Summer scent of jasmine

Sunday, 12 February 2012

Jasminum odoratissimum

A profusion of dainty, golden flowers on a fence in my garden at the moment reminded me of my fondness for jasmine. This one is called Jasminum odoratissimum (ht 2-2.5 m), which might lead one to expect it to be the most fragrant of all jasmines, but though it has a pretty scent, I wouldn't say it is the strongest of all in the genus. It is an uncommon species, however, and I enjoy its glossy evergreen leaves and vibrant flowers: it grows nearby a robust specimen of Duranta 'Sheena's Gold', echoing the hue of its bright foliage. Jasminum odoratissimum comes from Madeira and the Canary Islands.

Jasminum laurifolium var. laurifolium, often called J. nitidum

Jasmines are to be recommended for bringing fragrance into the garden in the warmer months. They belong to the Oleaceae family of plants and there are more than 200 species of them, native mainly to tropical and warm temperate regions of the world (particularly South and South-East Asia), thus they are quite well suited to our Sydney climate and a number of them thrive here. They have either a climbing or shrubby habit, though some - such as Jasminum odoratissimum - can grow as either, as does another of my favourite jasmines - Jasminum laurifolium var. laurifolium (ht to 1.2-2m or more) - more usually known by its synonym Jasminum nitidum - from Papua New Guinea. It has flushes of fragrant, clear white blooms that open from purplish buds and have many finely cut petals that are often tinted red-purple on the outside. The flowers remind me of little pinwheels. The glossy leaves are also very attractive.

Jasminum sambac

Another useful jasmine for Sydney is Jasminum sambac, which has creamy white petals and rounded leaves on an evergreen spreading vine or shrub to 1.5-3 m, and it is also in bloom for a long period. It is sometimes known as Arabian jasmine though it actually hails from tropical Asia. There is a double form, called 'Grand Duke of Tuscany', which looks like a miniature Gardenia. Evergreen Jasminum officinale (common jasmine or the poet's jasmine), with its crisp white flowers and dainty leaflets, is very long blooming in Sydney's climate: almost all year round in warmer suburbs. It can be clipped to form a 1-1.5 m shrub or allowed to climb on a trellis or pergola. It is native to West China, North Iran, Caucasus, Afghanistan and the Himalayas.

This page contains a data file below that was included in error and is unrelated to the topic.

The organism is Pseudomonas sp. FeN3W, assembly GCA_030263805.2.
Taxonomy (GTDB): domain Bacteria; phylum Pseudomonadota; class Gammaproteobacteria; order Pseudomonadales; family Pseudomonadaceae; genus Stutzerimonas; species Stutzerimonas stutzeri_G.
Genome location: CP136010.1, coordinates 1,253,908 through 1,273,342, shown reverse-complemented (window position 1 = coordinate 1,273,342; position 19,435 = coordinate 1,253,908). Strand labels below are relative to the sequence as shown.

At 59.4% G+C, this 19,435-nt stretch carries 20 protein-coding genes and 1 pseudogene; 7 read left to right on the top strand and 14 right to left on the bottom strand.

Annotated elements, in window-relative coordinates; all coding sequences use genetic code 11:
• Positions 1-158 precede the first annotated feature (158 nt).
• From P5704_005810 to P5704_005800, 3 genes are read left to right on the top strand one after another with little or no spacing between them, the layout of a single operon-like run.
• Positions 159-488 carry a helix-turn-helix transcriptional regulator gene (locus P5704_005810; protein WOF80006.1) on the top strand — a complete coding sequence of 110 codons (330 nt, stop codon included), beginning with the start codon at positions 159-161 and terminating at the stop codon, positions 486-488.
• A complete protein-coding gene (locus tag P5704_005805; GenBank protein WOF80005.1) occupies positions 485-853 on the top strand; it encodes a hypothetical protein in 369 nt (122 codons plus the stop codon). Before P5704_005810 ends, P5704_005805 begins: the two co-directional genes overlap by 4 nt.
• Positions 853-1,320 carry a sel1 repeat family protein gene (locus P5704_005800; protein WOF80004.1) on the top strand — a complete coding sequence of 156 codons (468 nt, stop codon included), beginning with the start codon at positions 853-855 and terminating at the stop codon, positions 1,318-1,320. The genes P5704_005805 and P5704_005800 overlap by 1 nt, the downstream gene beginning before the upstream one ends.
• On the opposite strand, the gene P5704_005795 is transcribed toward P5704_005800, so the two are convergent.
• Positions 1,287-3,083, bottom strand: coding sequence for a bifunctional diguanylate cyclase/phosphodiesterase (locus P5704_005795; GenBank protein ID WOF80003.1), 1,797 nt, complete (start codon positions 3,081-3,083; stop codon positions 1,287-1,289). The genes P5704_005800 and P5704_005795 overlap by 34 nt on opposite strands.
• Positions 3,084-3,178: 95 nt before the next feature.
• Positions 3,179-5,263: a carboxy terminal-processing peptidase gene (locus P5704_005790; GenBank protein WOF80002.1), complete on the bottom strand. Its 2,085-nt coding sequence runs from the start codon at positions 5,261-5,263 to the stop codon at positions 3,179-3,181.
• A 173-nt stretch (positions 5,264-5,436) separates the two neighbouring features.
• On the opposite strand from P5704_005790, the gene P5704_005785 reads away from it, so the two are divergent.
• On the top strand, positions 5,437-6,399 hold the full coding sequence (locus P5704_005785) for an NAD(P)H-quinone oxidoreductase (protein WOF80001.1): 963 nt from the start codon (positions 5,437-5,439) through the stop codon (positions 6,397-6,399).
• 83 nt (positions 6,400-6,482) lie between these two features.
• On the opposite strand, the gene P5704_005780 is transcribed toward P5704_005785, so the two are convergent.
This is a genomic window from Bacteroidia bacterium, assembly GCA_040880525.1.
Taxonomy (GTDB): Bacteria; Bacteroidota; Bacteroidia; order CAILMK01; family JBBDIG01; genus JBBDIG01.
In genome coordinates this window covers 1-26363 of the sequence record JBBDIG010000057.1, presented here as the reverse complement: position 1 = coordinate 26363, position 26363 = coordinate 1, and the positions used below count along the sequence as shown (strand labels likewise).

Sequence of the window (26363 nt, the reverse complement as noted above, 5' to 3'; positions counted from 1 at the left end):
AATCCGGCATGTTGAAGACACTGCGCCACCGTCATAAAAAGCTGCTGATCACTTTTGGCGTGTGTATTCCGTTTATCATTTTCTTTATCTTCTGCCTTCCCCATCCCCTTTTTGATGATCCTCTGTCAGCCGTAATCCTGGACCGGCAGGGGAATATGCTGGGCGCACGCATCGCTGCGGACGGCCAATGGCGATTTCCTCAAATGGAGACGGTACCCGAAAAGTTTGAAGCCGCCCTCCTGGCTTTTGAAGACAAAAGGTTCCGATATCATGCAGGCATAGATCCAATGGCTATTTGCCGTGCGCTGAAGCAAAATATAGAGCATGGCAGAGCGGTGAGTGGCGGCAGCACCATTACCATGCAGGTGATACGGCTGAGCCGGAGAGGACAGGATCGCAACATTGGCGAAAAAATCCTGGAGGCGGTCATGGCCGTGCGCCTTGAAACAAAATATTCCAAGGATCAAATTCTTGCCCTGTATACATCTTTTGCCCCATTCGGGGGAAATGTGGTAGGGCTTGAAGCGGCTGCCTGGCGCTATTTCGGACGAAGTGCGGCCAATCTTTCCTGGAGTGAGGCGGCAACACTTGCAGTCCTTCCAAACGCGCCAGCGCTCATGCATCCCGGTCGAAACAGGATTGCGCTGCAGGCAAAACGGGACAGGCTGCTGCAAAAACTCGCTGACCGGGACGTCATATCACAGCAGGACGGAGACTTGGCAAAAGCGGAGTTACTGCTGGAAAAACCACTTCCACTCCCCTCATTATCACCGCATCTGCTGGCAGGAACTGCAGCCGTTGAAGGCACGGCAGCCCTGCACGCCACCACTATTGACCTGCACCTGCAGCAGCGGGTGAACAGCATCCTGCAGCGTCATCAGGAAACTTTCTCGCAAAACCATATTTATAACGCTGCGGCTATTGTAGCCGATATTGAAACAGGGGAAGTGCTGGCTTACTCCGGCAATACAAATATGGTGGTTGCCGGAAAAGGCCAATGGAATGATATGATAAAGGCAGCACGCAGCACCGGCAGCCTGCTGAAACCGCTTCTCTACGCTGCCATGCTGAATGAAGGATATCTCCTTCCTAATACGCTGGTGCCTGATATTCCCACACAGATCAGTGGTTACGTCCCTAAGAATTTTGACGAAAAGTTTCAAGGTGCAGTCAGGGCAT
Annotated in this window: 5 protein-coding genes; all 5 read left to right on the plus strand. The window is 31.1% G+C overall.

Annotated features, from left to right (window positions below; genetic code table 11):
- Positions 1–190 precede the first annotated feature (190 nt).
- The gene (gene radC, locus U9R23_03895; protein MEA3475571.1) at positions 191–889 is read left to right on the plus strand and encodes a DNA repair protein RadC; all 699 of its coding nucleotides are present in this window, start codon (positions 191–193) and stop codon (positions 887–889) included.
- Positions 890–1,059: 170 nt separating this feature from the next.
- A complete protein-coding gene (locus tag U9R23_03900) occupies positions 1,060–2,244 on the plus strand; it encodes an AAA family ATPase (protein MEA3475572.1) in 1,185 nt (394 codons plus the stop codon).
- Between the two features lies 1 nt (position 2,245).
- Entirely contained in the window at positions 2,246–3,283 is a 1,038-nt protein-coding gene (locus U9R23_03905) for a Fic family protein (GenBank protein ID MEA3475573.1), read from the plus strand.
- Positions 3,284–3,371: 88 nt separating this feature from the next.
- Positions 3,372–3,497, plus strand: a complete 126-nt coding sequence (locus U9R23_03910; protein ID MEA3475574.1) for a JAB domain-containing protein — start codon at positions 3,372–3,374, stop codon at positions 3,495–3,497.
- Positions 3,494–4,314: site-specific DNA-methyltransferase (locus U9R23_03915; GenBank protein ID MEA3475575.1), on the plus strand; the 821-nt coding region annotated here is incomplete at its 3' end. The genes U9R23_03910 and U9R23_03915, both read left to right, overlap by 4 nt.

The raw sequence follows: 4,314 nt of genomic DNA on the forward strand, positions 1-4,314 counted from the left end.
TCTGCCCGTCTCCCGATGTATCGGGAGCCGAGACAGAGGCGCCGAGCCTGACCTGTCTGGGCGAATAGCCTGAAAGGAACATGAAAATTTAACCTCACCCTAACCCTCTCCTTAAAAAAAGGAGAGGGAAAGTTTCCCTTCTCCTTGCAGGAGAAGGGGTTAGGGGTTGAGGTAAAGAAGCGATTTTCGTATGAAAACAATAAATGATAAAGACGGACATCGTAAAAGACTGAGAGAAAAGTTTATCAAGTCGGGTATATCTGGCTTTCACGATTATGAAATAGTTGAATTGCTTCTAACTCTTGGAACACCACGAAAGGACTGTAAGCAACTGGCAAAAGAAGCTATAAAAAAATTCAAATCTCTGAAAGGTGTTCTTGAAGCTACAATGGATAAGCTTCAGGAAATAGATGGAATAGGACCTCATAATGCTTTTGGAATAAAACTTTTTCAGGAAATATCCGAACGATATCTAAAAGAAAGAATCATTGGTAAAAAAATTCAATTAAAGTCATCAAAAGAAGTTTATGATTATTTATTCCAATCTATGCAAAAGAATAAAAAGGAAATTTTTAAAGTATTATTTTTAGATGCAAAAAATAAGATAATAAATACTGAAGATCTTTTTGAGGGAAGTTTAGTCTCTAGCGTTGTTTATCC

Jasminum polyanthum

Probably the most intensely fragrant of all the jasmines is Jasminum polyanthum (ht to 6 m, from China), which grows all too easily in our climate and can take over large areas of the garden in a very short time. I love inhaling the perfume of these blooms in late winter and early spring, as it reminds me of the huge bower that grew over the back verandah of my childhood home. I took a layered stem in a pot with me when I left home, which struggled to grow on a window ledge for two years, then was unleashed into the garden of a shared house I lived in for two years in Glebe, where flung itself in all directions and took over the entire plot. Wiser now, I don't actually grow it in my own garden (and wouldn't recommend that anyone else does, either) but still enjoy it when I walk past billowing plants of it on fences in my suburb. Another species I would warn against growing is the so-called primrose jasmine (Jasminum mesnyi, ht to 3 m, also from China), which flowers in late winter and early spring and can form a huge, caney thicket over time.

All jasmines need a sunny spot in fertile, well-drained soil. They can be pruned back after flowering, or at other times to shape those grown as shrubs. The best way to propagate them is by cuttings taken in autumn or spring. Jasmine flowers are important in many Asian cultures, where they are used in religious ceremonies, worn as a hair decoration or in a garland, and cultivated to make tea, syrup, oil, perfume and incense.

Some unrelated plants with strongly fragrant flowers are also called jasmine. Star jasmine (Trachelospermum jasminoides) is an evergreen vine in the Apocynaceae or dogbane family, as is Chilean jasmine (Mandevilla laxa). Bright yellow Carolina jasmine (Gelsemium sempervirens) is in the Loganiaceae family of plants.

Reader Comments

  • By Peta 6253 Monday, 13 February 2012

    A coincidence! Just today I was checking out the perfume of a jasmine that I had picked the day before to add to flowers in a vase, including roses and buddleia. The jasmine, I think is J. azoricum, a climber with white, almost waxy, flowers and a strong perfume. Yes, I believe that is a good one, though I haven"t grown it myself. Deirdre